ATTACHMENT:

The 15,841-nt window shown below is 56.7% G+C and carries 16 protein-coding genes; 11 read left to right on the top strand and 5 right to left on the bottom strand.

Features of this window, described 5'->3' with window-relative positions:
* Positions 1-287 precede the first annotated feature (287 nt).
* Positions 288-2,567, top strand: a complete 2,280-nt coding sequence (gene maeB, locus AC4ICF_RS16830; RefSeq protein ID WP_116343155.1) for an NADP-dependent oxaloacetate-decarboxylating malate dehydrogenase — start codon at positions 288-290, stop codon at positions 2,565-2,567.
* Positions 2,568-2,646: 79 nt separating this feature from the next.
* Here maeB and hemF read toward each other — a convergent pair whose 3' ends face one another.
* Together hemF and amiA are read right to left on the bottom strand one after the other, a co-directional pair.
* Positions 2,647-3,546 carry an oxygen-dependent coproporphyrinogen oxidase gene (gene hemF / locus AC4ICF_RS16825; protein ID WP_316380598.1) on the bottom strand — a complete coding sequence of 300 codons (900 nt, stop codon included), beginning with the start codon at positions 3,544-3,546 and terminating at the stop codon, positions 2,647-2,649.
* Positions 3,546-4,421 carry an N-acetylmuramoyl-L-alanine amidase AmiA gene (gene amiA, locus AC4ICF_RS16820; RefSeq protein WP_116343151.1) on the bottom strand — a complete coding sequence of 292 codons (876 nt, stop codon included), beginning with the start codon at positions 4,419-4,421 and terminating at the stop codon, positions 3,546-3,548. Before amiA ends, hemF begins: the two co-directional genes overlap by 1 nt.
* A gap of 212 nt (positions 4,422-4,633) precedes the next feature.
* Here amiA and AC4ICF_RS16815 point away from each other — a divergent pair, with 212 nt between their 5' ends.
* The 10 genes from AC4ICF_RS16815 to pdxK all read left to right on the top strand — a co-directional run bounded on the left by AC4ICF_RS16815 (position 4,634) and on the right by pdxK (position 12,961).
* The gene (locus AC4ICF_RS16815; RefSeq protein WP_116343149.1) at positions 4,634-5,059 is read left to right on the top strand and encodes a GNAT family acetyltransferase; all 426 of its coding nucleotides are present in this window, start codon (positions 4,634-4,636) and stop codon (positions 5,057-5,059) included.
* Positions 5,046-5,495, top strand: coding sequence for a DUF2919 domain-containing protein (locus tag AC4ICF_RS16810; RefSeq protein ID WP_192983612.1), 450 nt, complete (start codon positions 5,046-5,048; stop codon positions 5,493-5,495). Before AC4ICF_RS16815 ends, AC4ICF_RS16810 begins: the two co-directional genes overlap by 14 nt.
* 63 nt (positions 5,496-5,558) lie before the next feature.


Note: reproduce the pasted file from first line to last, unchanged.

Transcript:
The 15,841-nt window shown below is 56.7% G+C and carries 16 protein-coding genes; 11 read left to right on the top strand and 5 right to left on the bottom strand.

Features of this window, described 5'->3' with window-relative positions:
* Positions 1-287 precede the first annotated feature (287 nt).
* Positions 288-2,567, top strand: a complete 2,280-nt coding sequence (gene maeB, locus AC4ICF_RS16830; RefSeq protein ID WP_116343155.1) for an NADP-dependent oxaloacetate-decarboxylating malate dehydrogenase — start codon at positions 288-290, stop codon at positions 2,565-2,567.
* Positions 2,568-2,646: 79 nt separating this feature from the next.
* Here maeB and hemF read toward each other — a convergent pair whose 3' ends face one another.
* Together hemF and amiA are read right to left on the bottom strand one after the other, a co-directional pair.
* Positions 2,647-3,546 carry an oxygen-dependent coproporphyrinogen oxidase gene (gene hemF / locus AC4ICF_RS16825; protein ID WP_316380598.1) on the bottom strand — a complete coding sequence of 300 codons (900 nt, stop codon included), beginning with the start codon at positions 3,544-3,546 and terminating at the stop codon, positions 2,647-2,649.
* Positions 3,546-4,421 carry an N-acetylmuramoyl-L-alanine amidase AmiA gene (gene amiA, locus AC4ICF_RS16820; RefSeq protein WP_116343151.1) on the bottom strand — a complete coding sequence of 292 codons (876 nt, stop codon included), beginning with the start codon at positions 4,419-4,421 and terminating at the stop codon, positions 3,546-3,548. Before amiA ends, hemF begins: the two co-directional genes overlap by 1 nt.
* A gap of 212 nt (positions 4,422-4,633) precedes the next feature.
* Here amiA and AC4ICF_RS16815 point away from each other — a divergent pair, with 212 nt between their 5' ends.
* The 10 genes from AC4ICF_RS16815 to pdxK all read left to right on the top strand — a co-directional run bounded on the left by AC4ICF_RS16815 (position 4,634) and on the right by pdxK (position 12,961).
* The gene (locus AC4ICF_RS16815; RefSeq protein WP_116343149.1) at positions 4,634-5,059 is read left to right on the top strand and encodes a GNAT family acetyltransferase; all 426 of its coding nucleotides are present in this window, start codon (positions 4,634-4,636) and stop codon (positions 5,057-5,059) included.
* Positions 5,046-5,495, top strand: coding sequence for a DUF2919 domain-containing protein (locus tag AC4ICF_RS16810; RefSeq protein ID WP_192983612.1), 450 nt, complete (start codon positions 5,046-5,048; stop codon positions 5,493-5,495). Before AC4ICF_RS16815 ends, AC4ICF_RS16810 begins: the two co-directional genes overlap by 14 nt.
* 63 nt (positions 5,496-5,558) lie before the next feature.